“People will forget what you said.
People will forget what you did.
But people will never forget how you made them feel”.
As much as I agree whole-heartedly with the sentiment expressed in the last line, I have difficulty accepting the rationale upon which this conclusion is based. How people feel about their family, friends, supervisor or the organisation for which they work, is heavily influenced by what people say and even more so by what people do – or don’t do. Your emotional state is not an independent variable, it’s an outcome, conditioned by many factors.
One of the more disturbing features of work life in the 21st century is the generally low level of employee engagement. The latest Gallup research for 2014 has the overall percentage of “Engaged” employees at 31.5%. Those “Not Engaged” totalled 51% with the remaining 17.5% “Actively Disengaged”.
Now engagement, like one’s emotional state, is not an independent variable. It is the outcome of clear goals and objectives and the strategies to achieve them; of organisational alignment; of an empathetic attitude to the management of change; of leadership at all levels of the organisation and the fostering of teams and teamwork. And the catalyst for making all this happen is communication at an enterprise and personal level.
Many years ago, I worked for a multi-national chemical company and the new CEO instituted a quarterly informal gathering called Face-to-Face where he and his fellow directors took impromptu questions from the staff on a whole variety of topics on the current and future well being of the company and its staff. As an alternative to raising questions from the floor, one could write them down beforehand and give them to the company PR manager. I penned about six questions and four were addressed by the CEO at the meeting before time ran out. So imagine my surprise when on the following day, I was told by the CEO’s PA that he intended to come down from his lofty perch on the top floor and answer my remaining questions. Sitting on a borrowed typist’s chair, this is what he did and at the end of each response, he asked me whether he had fully answered the question I had raised. I don’t remember my questions nor the detail of his responses but I do remember him asking me if I was satisfied with his answer. I will never forget his act in coming to see me. It made a deep impression and certainly raised my spirits and made me more optimistic about my own and the company’s future. Unfortunately, his action did not serve as an example to my more immediate superiors and so, disenchanted by the lack of a clear strategy and the absence of those other factors mentioned in the previous paragraph, I resigned 18 months later.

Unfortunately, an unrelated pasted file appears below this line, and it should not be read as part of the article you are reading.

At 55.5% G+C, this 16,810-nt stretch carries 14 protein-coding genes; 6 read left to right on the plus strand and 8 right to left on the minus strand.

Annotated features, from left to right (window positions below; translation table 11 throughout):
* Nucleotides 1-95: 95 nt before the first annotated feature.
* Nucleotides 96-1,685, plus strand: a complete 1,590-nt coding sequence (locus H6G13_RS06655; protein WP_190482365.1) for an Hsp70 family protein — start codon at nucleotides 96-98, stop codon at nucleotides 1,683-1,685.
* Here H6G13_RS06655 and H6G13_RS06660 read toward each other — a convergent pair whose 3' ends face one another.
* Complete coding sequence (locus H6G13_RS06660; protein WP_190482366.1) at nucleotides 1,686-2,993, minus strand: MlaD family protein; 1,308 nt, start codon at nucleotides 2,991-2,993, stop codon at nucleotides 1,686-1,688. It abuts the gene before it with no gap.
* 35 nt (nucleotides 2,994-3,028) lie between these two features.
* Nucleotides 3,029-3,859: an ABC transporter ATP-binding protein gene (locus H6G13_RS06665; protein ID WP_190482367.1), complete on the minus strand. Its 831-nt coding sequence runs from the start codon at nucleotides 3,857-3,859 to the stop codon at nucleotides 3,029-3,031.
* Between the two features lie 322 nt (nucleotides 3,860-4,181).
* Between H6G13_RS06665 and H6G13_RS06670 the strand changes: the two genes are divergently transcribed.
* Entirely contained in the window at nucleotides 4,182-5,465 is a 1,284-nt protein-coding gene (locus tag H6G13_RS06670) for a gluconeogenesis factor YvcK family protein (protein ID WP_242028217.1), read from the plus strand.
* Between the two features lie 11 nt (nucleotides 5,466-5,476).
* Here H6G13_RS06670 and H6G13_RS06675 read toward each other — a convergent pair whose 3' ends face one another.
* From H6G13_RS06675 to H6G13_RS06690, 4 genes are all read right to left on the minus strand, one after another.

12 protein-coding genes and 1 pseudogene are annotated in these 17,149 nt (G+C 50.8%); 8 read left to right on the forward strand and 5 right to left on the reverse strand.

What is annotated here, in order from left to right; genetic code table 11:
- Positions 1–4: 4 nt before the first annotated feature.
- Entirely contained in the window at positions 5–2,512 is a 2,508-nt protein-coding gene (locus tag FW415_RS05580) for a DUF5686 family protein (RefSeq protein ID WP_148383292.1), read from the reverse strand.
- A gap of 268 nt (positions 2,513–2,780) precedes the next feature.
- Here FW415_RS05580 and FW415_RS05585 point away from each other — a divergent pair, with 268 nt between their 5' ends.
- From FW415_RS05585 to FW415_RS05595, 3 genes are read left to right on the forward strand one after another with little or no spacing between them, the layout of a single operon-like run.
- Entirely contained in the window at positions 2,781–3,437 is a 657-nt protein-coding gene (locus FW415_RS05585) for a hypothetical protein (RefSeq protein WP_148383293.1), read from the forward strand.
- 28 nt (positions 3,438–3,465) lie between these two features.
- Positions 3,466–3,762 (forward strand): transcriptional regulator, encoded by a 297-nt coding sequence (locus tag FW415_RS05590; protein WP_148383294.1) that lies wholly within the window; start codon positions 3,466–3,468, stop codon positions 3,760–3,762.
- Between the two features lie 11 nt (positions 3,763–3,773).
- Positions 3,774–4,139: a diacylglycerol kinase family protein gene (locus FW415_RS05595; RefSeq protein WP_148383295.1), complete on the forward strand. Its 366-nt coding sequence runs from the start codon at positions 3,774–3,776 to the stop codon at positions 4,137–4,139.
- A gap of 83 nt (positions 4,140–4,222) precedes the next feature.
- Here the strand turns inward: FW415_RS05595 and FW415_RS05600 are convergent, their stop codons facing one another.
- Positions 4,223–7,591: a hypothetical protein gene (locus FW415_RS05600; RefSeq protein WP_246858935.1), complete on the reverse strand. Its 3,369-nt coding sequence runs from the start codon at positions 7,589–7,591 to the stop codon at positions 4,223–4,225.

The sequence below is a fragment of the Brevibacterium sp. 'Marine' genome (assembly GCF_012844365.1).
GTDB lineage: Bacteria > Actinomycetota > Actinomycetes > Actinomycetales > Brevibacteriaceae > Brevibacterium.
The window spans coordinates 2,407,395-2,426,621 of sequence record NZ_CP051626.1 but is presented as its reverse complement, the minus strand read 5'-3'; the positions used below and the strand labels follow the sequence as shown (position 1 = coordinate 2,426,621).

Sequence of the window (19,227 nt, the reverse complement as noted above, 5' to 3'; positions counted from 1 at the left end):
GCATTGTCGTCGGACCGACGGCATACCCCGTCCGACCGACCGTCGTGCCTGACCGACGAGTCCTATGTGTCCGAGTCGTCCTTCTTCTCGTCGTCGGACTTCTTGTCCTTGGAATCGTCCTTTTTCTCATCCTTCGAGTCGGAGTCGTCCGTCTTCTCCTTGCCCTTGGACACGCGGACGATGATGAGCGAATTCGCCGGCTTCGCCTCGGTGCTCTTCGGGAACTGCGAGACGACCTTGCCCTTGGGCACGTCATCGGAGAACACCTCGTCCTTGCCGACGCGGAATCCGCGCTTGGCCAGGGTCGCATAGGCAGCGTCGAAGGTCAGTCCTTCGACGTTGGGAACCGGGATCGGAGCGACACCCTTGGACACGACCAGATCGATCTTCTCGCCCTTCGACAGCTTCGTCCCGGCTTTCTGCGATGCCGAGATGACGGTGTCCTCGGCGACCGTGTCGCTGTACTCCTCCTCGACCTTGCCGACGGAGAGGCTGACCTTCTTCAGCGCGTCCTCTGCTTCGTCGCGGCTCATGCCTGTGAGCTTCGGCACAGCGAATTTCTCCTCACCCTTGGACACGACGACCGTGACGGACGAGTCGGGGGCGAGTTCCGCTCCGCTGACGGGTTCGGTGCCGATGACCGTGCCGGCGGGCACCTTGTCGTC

There is no doubt in my mind that what managers do is the key determinant of how their staff feel. Let me give you three further examples. A Nursing Unit Manager or NUM at a public hospital, much loved and respected by her staff, makes a point of helping our with bed making and other menial tasks if her staff are under time pressures. The head of the NSW ambulance service, a trained paramedic, rosters himself on at least one ambulance shift a month to take the pulse of what it’s like on the frontline of the service he’s responsible for. Rob Fyfe, former CEO of Air New Zealand used to act as an impromptu steward when flying on an Air New Zealand flight and invited Air New Zealanders with varying degrees of seniority to spend a day with him to observe the work of the CEO firsthand. This is communication at its most powerful. These people know how their actions impact on the morale of their staff. Nevertheless, they are also aware that the “feel good” factor may be a transitory one if not complemented and supported by people centred planning and those key execution factors.
Maybe Maya Angelou’s quote should be modified to read as follows:
“People will remember what you said.
People will remember what you did.
And people will never forget how you made them feel”.